Chicago Bears Close On Land For New Stadium At Arlington Park
On Wednesday, the Chicago Bears announced they have officially closed on the Arlington Park property, bringing the Monsters of the Midway one step closer to finding a new home. And, that new home could also be home to an Illinois sportsbook.
The team told the world about the move with this open letter:
Our open letter regarding the closing on Arlington Park property:
— Chicago Bears (@ChicagoBears) February 15, 2023
The Bears now own the 326-acre property that Arlington International Racetrack once sat on. But after the horse racing venue closed in September 2021, no new tenants have called it home.
The team isn’t out of the woods with Soldier Field and the Chicago Park District, though. The Bears’ lease at its current home runs through the 2033 season. However, the team can pay as much as $90 million if they break the lease in 2026, and the price to leave diminishes with each year afterwards.
Though, perhaps part of the revenue for the massive project could come from opening a sportsbook on site. In November, Arlington Heights village trustees approved a zoning change allowing a sports betting facility. That means gambling looks to be very much coming to the new home of the Bears in Arlington. Though the Illinois Gaming Board will have the final say.
New Arlington Heights stadium dubbed “mega-project”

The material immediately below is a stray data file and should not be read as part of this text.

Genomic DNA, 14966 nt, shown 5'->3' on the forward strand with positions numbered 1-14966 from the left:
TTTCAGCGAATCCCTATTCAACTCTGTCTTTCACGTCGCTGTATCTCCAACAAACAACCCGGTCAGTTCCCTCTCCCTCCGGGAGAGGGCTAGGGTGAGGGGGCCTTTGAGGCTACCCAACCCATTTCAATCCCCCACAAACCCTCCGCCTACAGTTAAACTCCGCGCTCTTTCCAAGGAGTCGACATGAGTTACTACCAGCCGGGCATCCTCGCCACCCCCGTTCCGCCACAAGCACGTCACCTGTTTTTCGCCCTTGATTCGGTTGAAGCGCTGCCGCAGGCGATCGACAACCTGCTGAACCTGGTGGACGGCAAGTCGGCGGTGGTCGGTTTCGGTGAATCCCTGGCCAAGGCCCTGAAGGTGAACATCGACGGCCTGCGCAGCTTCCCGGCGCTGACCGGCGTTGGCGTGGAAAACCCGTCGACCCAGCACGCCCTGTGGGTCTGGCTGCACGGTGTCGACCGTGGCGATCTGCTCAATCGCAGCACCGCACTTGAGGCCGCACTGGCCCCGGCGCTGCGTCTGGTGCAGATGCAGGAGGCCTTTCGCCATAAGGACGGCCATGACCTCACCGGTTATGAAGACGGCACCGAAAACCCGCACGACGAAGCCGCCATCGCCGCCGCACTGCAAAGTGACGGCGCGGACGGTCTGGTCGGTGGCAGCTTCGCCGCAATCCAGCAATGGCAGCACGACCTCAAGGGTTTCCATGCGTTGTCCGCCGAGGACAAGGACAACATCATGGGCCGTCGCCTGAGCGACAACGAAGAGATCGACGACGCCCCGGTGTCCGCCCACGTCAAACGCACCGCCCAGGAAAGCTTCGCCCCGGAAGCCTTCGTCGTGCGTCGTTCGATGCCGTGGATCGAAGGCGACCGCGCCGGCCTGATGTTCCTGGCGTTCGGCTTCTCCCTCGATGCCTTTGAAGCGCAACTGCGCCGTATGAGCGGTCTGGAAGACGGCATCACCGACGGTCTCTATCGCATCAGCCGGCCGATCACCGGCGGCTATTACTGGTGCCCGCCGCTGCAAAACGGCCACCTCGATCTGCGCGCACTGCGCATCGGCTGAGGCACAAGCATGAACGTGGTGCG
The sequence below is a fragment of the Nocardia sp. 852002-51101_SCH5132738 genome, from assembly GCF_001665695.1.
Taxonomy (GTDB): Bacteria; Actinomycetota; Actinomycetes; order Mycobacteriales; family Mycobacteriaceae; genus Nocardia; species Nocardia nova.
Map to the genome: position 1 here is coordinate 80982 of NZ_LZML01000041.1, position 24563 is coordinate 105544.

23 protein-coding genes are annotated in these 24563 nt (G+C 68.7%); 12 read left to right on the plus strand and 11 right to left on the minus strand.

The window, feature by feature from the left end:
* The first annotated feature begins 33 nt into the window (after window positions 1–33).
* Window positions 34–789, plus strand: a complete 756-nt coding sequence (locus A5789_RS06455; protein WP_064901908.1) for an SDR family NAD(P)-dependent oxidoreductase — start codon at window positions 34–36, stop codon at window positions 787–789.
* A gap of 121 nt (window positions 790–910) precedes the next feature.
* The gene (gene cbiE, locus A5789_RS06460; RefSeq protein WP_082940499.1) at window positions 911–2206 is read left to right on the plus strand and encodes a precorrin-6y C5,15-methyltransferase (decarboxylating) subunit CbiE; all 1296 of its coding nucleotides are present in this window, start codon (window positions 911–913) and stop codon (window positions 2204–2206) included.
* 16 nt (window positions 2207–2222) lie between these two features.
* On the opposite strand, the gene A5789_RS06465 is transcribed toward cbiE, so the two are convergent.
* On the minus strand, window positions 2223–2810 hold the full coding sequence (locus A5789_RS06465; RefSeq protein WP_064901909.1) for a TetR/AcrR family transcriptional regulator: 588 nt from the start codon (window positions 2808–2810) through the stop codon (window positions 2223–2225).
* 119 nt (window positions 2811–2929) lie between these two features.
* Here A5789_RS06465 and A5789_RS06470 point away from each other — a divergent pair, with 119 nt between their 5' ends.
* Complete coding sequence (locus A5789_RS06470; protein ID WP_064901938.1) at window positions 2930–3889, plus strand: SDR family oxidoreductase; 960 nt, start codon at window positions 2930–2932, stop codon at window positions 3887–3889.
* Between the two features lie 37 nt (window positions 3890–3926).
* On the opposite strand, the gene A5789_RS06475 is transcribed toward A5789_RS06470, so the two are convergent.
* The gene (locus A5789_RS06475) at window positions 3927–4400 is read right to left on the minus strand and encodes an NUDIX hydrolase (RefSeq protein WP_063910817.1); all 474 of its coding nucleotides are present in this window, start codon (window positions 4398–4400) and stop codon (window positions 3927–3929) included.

As for construction of a stadium, in the open letter the team said the Arlington Heights venture would be “one of the largest mega-projects in Midwest history.”
The team also projects that construction of the domed, non-retractable roof stadium would create over 48,000 jobs. It would generate $9.4 billion in “economic impact” for the Chicagoland economy and provide $3.9 billion in new labor income to regional workers.
The Bears forecast that over 9,750 long-term employment opportunities would open, generating $1.4 billion in annual economic impact for the area. Additionally, $601 million in annual labor income would be earned by workers.
Bears plea for public assistance
The team has consistently said it would privately finance construction of a new stadium. But the team has also continued seeking public assistance for the project to make moving to Arlington Heights financially feasible.
The open letter called for a “public-private partnership addressing predictable taxes and necessary infrastructure funding for public use.” Improvements will focus on regional infrastructure like roads for better traffic flow and water drainage for area residents.
Land purchase doesn’t make the move official
The Bears made it clear that purchasing the Arlington Park property doesn’t mean the team is moving to the suburbs. It signals a further step in that direction.
The open letter reads:
“There is still a tremendous amount of due diligence work to be done to determine if constructing an enclosed state-of-the-art stadium and multi-purpose entertainment district is feasible.